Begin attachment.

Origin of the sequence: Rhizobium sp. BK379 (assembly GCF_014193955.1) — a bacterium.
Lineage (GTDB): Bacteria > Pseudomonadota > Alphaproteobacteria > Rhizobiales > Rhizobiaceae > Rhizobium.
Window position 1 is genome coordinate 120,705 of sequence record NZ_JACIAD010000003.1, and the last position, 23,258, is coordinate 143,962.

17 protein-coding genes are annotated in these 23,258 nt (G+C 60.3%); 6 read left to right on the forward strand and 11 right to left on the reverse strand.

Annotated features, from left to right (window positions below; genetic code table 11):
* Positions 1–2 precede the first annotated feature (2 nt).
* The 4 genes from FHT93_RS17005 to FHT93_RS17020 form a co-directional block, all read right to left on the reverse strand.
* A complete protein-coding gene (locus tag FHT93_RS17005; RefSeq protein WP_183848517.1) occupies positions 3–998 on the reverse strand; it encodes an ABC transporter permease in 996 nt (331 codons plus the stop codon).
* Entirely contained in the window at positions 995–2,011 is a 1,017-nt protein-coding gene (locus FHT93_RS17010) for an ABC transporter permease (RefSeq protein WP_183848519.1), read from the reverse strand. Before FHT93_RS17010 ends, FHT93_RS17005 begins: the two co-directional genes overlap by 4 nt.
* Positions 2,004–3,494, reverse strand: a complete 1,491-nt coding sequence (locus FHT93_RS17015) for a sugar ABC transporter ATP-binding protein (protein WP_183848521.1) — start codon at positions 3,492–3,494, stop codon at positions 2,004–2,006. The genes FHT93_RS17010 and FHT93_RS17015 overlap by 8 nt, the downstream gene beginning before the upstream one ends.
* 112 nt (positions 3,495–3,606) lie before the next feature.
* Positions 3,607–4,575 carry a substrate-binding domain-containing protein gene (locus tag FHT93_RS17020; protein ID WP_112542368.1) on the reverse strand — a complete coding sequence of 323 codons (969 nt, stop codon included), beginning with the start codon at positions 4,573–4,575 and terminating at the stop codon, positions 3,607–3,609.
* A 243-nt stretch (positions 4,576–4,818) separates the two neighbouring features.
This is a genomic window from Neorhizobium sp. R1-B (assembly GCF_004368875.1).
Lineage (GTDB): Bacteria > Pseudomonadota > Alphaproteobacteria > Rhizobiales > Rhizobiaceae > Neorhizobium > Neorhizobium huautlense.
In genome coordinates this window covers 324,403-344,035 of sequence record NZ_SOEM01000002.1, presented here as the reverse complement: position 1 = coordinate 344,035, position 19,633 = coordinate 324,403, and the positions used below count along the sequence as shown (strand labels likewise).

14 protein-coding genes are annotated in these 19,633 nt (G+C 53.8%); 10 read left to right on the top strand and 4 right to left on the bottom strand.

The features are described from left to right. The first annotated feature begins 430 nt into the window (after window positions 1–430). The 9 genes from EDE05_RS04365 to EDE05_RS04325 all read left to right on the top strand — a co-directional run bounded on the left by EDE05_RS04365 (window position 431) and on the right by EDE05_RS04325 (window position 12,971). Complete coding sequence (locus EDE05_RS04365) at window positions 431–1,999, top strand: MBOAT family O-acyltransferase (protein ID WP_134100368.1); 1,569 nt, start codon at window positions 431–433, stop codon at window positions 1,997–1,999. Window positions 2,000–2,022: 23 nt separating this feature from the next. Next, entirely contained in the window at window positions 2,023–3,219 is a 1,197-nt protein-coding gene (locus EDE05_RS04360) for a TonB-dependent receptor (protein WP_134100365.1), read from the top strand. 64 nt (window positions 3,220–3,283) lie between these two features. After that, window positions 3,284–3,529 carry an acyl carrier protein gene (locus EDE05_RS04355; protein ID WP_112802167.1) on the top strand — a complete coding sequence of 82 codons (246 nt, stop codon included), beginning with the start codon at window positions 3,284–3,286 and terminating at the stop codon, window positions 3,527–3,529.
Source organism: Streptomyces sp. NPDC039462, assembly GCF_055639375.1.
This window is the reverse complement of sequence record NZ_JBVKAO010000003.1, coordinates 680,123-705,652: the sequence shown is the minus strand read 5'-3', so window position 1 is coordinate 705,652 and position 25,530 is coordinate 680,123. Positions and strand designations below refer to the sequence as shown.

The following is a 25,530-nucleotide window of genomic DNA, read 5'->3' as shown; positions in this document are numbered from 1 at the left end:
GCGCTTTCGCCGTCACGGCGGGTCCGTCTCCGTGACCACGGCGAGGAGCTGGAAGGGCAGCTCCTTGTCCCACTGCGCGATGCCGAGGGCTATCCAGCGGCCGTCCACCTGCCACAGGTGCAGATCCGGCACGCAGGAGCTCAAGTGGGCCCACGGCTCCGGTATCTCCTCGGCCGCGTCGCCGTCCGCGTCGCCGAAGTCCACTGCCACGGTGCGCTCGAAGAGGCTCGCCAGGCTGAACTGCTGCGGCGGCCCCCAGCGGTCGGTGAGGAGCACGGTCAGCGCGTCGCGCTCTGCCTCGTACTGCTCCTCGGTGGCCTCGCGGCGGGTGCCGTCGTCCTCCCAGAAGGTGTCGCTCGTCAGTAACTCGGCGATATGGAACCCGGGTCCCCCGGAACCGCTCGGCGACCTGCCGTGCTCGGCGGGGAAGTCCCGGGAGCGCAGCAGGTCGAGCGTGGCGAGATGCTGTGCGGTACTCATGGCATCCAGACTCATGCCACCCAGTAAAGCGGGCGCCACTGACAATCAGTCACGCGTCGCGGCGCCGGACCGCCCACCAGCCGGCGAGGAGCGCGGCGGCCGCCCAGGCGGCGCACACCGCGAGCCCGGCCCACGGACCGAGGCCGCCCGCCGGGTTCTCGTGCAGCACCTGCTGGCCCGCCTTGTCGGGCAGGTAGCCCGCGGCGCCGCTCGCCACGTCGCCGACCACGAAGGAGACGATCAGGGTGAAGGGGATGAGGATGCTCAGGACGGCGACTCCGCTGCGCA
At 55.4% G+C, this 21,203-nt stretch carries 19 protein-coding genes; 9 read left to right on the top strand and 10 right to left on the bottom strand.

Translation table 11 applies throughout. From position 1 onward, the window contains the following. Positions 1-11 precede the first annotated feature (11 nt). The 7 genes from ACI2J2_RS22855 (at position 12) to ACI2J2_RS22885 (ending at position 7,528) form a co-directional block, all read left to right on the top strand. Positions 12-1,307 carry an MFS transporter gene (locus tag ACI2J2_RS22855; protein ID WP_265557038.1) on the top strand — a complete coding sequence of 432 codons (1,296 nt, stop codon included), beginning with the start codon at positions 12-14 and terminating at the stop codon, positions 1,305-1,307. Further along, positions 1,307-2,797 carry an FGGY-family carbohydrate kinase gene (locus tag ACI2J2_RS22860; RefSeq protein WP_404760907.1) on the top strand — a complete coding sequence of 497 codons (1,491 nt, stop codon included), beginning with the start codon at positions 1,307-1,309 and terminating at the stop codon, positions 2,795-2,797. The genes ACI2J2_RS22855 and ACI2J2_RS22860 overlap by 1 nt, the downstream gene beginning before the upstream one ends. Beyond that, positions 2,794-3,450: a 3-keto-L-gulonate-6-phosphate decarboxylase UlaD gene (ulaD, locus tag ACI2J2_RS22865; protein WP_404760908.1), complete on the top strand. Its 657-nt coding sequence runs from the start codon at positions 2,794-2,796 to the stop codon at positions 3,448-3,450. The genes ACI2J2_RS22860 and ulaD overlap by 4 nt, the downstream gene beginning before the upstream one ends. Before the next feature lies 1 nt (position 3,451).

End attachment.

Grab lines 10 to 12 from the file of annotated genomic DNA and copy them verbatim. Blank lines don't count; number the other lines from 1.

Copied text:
* Positions 2,004–3,494, reverse strand: a complete 1,491-nt coding sequence (locus FHT93_RS17015) for a sugar ABC transporter ATP-binding protein (protein WP_183848521.1) — start codon at positions 3,492–3,494, stop codon at positions 2,004–2,006. The genes FHT93_RS17010 and FHT93_RS17015 overlap by 8 nt, the downstream gene beginning before the upstream one ends.
* 112 nt (positions 3,495–3,606) lie before the next feature.
* Positions 3,607–4,575 carry a substrate-binding domain-containing protein gene (locus tag FHT93_RS17020; protein ID WP_112542368.1) on the reverse strand — a complete coding sequence of 323 codons (969 nt, stop codon included), beginning with the start codon at positions 4,573–4,575 and terminating at the stop codon, positions 3,607–3,609.